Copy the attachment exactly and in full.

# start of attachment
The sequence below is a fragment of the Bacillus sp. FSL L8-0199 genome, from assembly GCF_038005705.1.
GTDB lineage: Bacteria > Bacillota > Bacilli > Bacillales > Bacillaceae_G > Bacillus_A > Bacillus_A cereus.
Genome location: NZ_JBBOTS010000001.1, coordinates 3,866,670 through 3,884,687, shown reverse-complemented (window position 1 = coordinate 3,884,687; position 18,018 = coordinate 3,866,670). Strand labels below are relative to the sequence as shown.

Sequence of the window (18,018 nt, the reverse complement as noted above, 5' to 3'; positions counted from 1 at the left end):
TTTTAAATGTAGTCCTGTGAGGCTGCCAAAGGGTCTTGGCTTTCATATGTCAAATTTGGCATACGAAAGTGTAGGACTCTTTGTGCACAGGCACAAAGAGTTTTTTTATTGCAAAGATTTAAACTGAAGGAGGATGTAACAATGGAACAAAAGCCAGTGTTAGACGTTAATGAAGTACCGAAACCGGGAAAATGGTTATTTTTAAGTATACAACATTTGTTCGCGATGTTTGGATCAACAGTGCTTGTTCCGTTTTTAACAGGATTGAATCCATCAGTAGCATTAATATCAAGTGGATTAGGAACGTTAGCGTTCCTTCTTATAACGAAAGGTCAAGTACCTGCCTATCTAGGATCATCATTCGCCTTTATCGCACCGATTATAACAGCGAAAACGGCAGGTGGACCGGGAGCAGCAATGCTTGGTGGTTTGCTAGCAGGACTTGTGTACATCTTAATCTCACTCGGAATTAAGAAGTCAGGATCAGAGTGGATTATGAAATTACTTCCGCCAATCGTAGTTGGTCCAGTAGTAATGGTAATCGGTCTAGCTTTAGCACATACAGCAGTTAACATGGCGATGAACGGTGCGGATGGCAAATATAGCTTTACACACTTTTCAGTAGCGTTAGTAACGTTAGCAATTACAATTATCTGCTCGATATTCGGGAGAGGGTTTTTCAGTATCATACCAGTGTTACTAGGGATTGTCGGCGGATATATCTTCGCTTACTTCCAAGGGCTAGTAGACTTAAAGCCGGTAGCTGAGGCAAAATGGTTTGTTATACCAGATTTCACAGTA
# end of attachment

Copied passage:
The sequence below is a fragment of the Bacillus sp. FSL L8-0199 genome, from assembly GCF_038005705.1.
GTDB lineage: Bacteria > Bacillota > Bacilli > Bacillales > Bacillaceae_G > Bacillus_A > Bacillus_A cereus.
Genome location: NZ_JBBOTS010000001.1, coordinates 3,866,670 through 3,884,687, shown reverse-complemented (window position 1 = coordinate 3,884,687; position 18,018 = coordinate 3,866,670). Strand labels below are relative to the sequence as shown.

Sequence of the window (18,018 nt, the reverse complement as noted above, 5' to 3'; positions counted from 1 at the left end):
TTTTAAATGTAGTCCTGTGAGGCTGCCAAAGGGTCTTGGCTTTCATATGTCAAATTTGGCATACGAAAGTGTAGGACTCTTTGTGCACAGGCACAAAGAGTTTTTTTATTGCAAAGATTTAAACTGAAGGAGGATGTAACAATGGAACAAAAGCCAGTGTTAGACGTTAATGAAGTACCGAAACCGGGAAAATGGTTATTTTTAAGTATACAACATTTGTTCGCGATGTTTGGATCAACAGTGCTTGTTCCGTTTTTAACAGGATTGAATCCATCAGTAGCATTAATATCAAGTGGATTAGGAACGTTAGCGTTCCTTCTTATAACGAAAGGTCAAGTACCTGCCTATCTAGGATCATCATTCGCCTTTATCGCACCGATTATAACAGCGAAAACGGCAGGTGGACCGGGAGCAGCAATGCTTGGTGGTTTGCTAGCAGGACTTGTGTACATCTTAATCTCACTCGGAATTAAGAAGTCAGGATCAGAGTGGATTATGAAATTACTTCCGCCAATCGTAGTTGGTCCAGTAGTAATGGTAATCGGTCTAGCTTTAGCACATACAGCAGTTAACATGGCGATGAACGGTGCGGATGGCAAATATAGCTTTACACACTTTTCAGTAGCGTTAGTAACGTTAGCAATTACAATTATCTGCTCGATATTCGGGAGAGGGTTTTTCAGTATCATACCAGTGTTACTAGGGATTGTCGGCGGATATATCTTCGCTTACTTCCAAGGGCTAGTAGACTTAAAGCCGGTAGCTGAGGCAAAATGGTTTGTTATACCAGATTTCACAGTA